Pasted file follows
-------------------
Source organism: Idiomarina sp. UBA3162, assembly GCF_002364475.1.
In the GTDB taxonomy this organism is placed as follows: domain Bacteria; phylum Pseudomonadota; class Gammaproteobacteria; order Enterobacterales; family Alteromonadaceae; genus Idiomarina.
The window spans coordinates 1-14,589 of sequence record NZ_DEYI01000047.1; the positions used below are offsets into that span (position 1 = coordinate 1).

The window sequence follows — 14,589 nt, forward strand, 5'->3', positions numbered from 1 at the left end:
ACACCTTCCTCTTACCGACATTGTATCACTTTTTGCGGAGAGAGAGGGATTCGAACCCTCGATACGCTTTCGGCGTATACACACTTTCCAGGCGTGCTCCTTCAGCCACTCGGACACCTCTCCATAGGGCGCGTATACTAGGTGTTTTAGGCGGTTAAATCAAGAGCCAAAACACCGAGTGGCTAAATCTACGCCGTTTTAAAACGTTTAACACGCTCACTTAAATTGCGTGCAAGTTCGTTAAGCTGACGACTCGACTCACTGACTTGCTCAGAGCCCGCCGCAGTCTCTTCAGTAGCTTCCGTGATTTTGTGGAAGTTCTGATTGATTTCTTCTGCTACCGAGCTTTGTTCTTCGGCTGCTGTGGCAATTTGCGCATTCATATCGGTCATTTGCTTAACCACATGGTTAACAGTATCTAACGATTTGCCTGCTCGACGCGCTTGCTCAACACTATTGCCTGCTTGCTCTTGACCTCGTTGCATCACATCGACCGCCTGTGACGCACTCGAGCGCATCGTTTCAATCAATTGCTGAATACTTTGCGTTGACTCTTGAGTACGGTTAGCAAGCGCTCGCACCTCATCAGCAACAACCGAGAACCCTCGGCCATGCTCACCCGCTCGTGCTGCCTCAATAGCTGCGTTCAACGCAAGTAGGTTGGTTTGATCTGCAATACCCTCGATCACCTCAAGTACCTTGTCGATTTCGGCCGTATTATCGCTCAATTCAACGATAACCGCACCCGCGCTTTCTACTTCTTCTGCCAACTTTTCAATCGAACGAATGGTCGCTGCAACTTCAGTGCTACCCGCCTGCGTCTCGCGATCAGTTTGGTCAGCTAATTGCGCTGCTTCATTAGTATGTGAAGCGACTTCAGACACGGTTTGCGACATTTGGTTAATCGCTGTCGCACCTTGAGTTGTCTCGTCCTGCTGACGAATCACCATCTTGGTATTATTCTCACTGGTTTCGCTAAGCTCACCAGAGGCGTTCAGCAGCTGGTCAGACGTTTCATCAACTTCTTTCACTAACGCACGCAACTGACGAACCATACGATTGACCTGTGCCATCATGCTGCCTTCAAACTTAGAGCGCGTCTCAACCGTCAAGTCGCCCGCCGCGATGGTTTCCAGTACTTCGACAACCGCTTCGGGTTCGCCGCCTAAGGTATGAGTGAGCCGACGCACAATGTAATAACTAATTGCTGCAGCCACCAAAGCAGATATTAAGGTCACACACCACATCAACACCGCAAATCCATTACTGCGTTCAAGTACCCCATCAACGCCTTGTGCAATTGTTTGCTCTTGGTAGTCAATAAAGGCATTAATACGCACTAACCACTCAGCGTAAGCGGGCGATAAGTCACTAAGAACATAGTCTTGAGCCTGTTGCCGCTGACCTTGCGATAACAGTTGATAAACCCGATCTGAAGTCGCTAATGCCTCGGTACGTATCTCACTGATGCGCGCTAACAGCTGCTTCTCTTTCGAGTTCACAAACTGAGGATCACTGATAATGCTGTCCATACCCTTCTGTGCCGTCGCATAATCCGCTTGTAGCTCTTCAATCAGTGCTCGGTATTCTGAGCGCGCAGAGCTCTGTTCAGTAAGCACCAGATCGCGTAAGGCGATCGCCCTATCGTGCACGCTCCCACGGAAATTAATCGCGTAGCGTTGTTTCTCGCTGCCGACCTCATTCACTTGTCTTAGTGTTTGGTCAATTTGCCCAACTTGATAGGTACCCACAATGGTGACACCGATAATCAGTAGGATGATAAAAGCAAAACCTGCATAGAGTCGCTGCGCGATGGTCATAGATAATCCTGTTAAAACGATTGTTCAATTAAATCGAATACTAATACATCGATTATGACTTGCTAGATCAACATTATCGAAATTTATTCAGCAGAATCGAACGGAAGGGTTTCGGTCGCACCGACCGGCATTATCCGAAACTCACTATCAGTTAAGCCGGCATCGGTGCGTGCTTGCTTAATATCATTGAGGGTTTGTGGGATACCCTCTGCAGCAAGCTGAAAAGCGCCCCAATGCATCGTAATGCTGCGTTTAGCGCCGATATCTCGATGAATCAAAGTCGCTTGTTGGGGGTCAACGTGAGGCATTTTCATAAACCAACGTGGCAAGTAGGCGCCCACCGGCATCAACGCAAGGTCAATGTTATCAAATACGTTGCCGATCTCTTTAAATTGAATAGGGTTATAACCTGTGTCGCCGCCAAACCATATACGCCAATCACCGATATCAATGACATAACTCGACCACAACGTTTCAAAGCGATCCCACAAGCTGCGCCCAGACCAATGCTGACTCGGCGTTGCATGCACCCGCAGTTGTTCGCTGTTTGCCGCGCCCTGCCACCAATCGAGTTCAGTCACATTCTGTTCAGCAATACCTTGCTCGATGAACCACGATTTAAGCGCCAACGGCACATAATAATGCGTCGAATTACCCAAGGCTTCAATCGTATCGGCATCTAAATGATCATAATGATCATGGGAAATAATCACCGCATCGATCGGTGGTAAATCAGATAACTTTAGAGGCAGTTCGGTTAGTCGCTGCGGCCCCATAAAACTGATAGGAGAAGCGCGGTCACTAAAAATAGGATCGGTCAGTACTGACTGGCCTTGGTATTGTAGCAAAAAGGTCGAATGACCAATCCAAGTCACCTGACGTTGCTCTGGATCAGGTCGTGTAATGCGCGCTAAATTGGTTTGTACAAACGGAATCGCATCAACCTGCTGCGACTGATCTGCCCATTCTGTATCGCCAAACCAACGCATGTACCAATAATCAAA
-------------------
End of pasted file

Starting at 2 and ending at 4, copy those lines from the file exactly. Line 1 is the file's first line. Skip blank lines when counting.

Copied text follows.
In the GTDB taxonomy this organism is placed as follows: domain Bacteria; phylum Pseudomonadota; class Gammaproteobacteria; order Enterobacterales; family Alteromonadaceae; genus Idiomarina.
The window spans coordinates 1-14,589 of sequence record NZ_DEYI01000047.1; the positions used below are offsets into that span (position 1 = coordinate 1).

The window sequence follows — 14,589 nt, forward strand, 5'->3', positions numbered from 1 at the left end: